Discourse of the spirit: Dream and vision in medieval literature

Benjamin M Semple, University of Pennsylvania


Dreams and visions in medieval literature are often treated as a genre. This dissertation attempts to define dream and vision as a discourse. While dreams and visions can be classified by generic categories, this approach tends to isolate classes of dream and vision literature. In "Discourse of the Spirit: Dream and Vision in Medieval Literature," I define several great medieval dream and vision poems as a discourse. I argue that these poems were recognized by both author and audience as a particular use of language, a specific kind of discourse. I call this a "Discourse of the Spirit". This notion allows us to relate what we might otherwise call a literary speech-act to an ideology and a world view: Christianity. From the Christian point of view, language imbued with the spirit is fundamentally different from literal or carnal language. The study begins with the "Vision of the Anchorite" in the Historia Ecclesiastica of Orderic Vitalis and the dreams of Charlemagne in the Chanson de Roland. In these early dreams, it is God who "writes," the narrator simply records. But these dreams are also a discourse, the discourse of prophecy, or prophetia. Chapter two treats Macrobius, Alan of Lille's De Planctu Naturae, and the Roman de la Rose. In these works, the problem of literal, carnal language is raised. This type of language, which culminates in the Roman de la Rose, serves as a point of comparison with the "discourse of the spirit." In chapter three, I study the "Old Man of Crete" in Inferno XIV. I argue that the Old Man has to be understood in relation to Virgil, who reports on the Old Man, and to Virgil's use of language. Dante's Christian language is fundamentally different from Virgil's pagan language. In chapter four, I study Christine de Pizan's Livre de la Cite des Dames. I show how Christine represents her voice as inspired by belief, and how her speech is in turn based on her special vision, or clerveance.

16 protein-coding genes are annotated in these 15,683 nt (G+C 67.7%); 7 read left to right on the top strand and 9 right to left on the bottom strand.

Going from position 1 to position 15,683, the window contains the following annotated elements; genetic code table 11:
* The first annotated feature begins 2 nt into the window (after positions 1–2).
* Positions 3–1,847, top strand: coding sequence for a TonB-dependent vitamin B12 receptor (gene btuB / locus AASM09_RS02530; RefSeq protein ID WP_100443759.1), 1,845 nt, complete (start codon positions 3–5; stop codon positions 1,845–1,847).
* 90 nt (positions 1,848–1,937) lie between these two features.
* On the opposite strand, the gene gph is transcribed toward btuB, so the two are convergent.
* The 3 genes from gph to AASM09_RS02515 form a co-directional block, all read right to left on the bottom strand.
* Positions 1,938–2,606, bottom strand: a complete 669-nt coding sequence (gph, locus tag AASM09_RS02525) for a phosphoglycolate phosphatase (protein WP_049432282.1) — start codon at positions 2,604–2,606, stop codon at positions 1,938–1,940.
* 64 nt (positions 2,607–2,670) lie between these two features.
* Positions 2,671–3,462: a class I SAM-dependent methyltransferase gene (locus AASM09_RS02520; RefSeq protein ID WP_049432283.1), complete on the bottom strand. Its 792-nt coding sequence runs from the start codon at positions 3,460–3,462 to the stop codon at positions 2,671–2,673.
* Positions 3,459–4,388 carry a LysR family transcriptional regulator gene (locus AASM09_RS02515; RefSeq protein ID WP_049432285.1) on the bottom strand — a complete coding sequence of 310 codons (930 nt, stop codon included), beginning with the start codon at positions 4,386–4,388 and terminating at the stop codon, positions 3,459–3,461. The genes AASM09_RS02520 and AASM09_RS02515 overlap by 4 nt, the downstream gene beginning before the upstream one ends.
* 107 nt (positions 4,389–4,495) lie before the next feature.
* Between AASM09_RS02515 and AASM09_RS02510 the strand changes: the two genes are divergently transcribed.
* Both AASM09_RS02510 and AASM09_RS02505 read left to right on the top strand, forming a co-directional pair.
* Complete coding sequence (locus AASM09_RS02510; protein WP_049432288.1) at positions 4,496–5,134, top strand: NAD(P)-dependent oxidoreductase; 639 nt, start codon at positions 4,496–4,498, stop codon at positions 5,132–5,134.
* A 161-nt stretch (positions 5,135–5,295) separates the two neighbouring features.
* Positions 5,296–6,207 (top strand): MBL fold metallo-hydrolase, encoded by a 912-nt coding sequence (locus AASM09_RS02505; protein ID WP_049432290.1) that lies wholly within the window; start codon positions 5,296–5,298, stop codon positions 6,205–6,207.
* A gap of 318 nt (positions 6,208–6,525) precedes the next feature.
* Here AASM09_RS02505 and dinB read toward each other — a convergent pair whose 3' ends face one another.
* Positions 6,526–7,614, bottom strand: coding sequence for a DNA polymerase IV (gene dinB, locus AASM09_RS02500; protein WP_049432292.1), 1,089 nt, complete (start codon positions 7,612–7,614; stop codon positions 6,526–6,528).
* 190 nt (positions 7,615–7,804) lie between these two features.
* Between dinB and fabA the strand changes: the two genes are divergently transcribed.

Subject Area

Literature|Middle Ages|Comparative literature|Religious history

Recommended Citation

Semple, Benjamin M, "Discourse of the spirit: Dream and vision in medieval literature" (1991). Dissertations available from ProQuest. AAI9200387.